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Don’t ‘overinterpret’ decision to pause J&J Covid vaccine over rare clotting issue, Dr. Scott Gottlieb says

Scott Gottlieb, former Commissioner of the FDA

Adam Jeffery | CNBC

Dr. Scott Gottlieb said Tuesday that people should be “cautious not to overinterpret” the Food and Drug Administration’s decision to temporarily halt use of Johnson & Johnson‘s coronavirus vaccine.

“Let’s start with what the FDA didn’t do,” Gottlieb, the former FDA commissioner and current member of Pfizer’s board of directors, said on CNBC’s “Squawk Box.” “They didn’t revoke the emergency use authorization. They didn’t order this off the market.”

“This was a requested pause, which is an awkward regulatory step but I think it reflects the level of caution on their part to not to appear to act too forcefully here,” he said of the decision, which came after six women, out of millions vaccinated, developed blood clots.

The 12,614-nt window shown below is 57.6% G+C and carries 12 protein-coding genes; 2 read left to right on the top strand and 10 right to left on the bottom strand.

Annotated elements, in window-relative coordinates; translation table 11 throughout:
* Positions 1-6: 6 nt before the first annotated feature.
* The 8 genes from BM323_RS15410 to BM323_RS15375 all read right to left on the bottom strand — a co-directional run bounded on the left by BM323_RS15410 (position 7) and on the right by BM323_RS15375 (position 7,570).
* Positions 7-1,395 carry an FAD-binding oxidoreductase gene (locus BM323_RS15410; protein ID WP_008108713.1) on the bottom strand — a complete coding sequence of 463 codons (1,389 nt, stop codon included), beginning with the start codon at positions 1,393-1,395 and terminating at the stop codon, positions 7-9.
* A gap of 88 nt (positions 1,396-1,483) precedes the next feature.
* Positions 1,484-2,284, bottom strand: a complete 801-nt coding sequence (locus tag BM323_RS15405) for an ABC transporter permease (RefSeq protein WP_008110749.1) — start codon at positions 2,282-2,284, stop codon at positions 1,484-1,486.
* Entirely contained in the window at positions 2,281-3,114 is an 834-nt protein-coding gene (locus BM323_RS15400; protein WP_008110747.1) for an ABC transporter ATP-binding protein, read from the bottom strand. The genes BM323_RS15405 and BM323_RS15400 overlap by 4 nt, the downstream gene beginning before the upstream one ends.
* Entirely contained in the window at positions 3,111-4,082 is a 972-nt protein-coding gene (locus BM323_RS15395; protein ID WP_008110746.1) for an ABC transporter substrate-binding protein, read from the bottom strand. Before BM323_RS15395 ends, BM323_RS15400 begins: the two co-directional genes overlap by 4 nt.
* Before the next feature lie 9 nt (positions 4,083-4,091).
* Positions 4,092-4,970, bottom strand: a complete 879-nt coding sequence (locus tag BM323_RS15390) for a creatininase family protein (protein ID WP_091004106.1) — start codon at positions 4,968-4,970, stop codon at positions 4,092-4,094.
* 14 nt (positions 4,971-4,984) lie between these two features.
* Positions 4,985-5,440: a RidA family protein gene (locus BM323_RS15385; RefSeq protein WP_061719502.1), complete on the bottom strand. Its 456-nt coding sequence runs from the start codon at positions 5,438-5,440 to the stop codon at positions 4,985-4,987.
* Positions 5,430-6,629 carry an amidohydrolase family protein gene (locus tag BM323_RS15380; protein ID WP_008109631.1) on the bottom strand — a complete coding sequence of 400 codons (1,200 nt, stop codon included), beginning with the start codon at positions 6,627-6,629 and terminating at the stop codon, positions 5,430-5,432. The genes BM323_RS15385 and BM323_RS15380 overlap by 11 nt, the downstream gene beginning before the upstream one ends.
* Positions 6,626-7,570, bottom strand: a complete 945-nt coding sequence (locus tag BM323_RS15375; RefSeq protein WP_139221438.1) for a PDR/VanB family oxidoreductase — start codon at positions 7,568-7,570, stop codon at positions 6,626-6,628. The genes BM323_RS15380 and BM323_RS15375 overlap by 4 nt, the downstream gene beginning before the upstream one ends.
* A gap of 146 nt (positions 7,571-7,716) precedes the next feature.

But Gottlieb predicted that the move will nonetheless “fuel the hesitancy” from some people to get a Covid vaccine.

“Even if there isn’t a causal relationship, even if this is exceedingly rare, I think we’re going to see that whole conversation now get ignited on social media,” he said.

The single-dose vaccine is being paused “out of an abundance of caution” after six women in the U.S. developed a rare blood clotting disorder following their vaccinations, the FDA said Tuesday morning. All of those cases occurred in women between the ages of 18 and 48, with symptoms developing six to 13 days after they received the shot.

Nearly 7 million doses of J&J’s vaccine have been administered, making the adverse events “extremely rare,” the FDA stressed in a joint statement with the Centers for Disease Control and Prevention.

This is breaking news. Please check back for updates.

Disclosure: Scott Gottlieb is a CNBC contributor and is a member of the boards of Pfizer, genetic testing start-up Tempus, health-care tech company Aetion Inc. and biotech company Illumina. He also serves as co-chair of Norwegian Cruise Line Holdings′ and Royal Caribbean‘s “Healthy Sail Panel.” The Associated Press contributed to this report.

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